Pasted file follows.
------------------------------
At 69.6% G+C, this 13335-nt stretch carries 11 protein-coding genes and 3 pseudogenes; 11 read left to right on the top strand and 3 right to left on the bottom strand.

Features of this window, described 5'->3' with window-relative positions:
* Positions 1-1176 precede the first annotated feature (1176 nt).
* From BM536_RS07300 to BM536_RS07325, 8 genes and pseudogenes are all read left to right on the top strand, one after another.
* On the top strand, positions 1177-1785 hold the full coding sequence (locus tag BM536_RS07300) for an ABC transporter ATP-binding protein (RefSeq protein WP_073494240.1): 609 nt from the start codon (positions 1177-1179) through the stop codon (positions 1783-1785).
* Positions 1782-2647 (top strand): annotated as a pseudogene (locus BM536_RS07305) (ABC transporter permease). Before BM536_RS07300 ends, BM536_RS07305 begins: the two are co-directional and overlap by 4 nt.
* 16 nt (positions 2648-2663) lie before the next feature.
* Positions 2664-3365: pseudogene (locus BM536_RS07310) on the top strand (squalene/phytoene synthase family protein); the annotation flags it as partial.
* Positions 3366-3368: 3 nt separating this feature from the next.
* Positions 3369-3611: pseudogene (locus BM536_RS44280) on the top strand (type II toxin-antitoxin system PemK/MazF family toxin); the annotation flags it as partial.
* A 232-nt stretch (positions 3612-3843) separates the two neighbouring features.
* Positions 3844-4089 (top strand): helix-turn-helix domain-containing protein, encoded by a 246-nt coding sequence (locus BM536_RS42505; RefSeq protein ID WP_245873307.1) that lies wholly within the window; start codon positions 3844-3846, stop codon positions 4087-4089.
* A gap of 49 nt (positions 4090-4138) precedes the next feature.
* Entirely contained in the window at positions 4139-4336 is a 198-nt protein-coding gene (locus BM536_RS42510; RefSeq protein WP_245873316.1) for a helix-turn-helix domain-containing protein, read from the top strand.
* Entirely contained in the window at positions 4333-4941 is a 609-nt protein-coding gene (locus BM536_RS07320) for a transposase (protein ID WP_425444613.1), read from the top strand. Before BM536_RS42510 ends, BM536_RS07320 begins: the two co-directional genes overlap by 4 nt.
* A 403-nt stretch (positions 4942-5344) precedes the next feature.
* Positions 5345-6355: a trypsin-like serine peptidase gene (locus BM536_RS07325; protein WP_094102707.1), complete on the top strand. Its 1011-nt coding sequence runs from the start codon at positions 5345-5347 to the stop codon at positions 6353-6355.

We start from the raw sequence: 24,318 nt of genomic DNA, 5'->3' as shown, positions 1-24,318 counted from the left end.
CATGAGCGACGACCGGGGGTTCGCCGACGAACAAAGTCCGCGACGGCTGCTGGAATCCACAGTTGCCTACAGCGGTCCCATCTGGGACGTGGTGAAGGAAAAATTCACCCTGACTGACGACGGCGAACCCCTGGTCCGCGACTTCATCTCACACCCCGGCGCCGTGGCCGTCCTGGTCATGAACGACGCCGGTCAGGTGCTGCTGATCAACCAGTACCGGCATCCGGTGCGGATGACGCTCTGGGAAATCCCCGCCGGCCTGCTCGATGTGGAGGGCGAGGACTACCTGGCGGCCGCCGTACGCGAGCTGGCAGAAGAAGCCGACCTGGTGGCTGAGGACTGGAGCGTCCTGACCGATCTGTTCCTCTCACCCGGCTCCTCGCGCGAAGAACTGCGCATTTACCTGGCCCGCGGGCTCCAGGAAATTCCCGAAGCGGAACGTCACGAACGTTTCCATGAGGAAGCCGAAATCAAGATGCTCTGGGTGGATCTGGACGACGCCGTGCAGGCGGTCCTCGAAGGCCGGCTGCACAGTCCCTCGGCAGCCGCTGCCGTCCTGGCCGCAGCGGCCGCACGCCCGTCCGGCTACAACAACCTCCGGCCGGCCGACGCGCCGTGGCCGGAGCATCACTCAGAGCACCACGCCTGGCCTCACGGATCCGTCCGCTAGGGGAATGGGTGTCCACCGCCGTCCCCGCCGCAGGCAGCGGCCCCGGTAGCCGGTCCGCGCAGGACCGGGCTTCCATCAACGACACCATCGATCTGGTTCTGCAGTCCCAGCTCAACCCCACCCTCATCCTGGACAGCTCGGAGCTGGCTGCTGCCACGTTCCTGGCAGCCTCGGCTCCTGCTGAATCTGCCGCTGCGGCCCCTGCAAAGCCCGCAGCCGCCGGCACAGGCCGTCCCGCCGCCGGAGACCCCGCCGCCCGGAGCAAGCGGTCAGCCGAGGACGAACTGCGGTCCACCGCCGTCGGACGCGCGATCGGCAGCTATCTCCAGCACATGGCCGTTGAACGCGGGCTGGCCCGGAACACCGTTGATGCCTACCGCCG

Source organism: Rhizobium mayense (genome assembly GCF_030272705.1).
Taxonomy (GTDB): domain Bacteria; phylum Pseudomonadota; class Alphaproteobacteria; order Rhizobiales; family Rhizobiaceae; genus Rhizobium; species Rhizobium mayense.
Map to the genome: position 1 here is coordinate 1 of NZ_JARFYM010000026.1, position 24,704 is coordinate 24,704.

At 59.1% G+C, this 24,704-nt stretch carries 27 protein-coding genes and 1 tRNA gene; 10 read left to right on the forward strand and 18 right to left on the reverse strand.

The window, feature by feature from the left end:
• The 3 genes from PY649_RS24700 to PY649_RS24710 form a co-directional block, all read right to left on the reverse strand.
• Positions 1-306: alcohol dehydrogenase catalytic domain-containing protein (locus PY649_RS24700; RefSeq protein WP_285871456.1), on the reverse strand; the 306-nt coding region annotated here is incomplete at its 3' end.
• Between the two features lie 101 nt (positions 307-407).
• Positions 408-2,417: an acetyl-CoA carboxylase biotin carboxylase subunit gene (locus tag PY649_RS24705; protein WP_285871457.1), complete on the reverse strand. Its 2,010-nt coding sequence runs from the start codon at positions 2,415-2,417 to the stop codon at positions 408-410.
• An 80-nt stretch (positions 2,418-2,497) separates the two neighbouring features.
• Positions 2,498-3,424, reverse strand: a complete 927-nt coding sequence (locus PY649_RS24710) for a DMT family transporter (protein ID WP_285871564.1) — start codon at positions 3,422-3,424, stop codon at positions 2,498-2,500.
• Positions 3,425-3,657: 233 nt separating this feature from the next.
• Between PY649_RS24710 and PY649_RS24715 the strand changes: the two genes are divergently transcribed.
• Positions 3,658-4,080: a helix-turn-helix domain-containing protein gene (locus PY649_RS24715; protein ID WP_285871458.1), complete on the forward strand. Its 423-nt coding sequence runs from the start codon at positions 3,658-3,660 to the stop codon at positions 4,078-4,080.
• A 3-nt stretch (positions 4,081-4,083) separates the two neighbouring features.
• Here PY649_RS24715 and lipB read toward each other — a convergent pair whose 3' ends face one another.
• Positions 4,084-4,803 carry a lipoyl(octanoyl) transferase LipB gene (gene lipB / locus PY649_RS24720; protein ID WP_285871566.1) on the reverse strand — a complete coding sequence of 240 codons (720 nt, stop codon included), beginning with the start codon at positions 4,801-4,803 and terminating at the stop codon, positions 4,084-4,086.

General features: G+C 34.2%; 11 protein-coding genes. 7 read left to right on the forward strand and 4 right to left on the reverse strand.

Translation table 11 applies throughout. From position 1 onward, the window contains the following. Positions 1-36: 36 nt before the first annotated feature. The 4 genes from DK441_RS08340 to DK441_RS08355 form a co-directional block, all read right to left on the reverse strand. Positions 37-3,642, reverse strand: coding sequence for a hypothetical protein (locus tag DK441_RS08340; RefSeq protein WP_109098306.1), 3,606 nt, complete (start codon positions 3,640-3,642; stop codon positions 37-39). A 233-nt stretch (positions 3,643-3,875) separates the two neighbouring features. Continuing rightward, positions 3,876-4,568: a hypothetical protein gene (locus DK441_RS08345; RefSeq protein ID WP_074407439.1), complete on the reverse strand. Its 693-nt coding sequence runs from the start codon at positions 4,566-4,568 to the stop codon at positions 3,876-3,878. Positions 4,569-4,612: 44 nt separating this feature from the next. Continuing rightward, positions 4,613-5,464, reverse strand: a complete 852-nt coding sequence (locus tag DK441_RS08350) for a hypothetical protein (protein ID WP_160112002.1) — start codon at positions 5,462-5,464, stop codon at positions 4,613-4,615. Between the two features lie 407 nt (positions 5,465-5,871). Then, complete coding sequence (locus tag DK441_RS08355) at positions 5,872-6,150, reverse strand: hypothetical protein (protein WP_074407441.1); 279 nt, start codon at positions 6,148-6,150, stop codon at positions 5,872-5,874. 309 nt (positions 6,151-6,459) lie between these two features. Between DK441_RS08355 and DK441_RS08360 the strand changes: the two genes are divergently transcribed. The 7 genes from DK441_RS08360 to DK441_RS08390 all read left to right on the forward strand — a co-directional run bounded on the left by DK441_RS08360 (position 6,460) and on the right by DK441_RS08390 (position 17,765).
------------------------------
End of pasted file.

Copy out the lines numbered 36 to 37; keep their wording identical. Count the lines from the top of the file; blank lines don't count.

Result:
• Positions 4,084-4,803 carry a lipoyl(octanoyl) transferase LipB gene (gene lipB / locus PY649_RS24720; protein ID WP_285871566.1) on the reverse strand — a complete coding sequence of 240 codons (720 nt, stop codon included), beginning with the start codon at positions 4,801-4,803 and terminating at the stop codon, positions 4,084-4,086.

General features: G+C 34.2%; 11 protein-coding genes. 7 read left to right on the forward strand and 4 right to left on the reverse strand.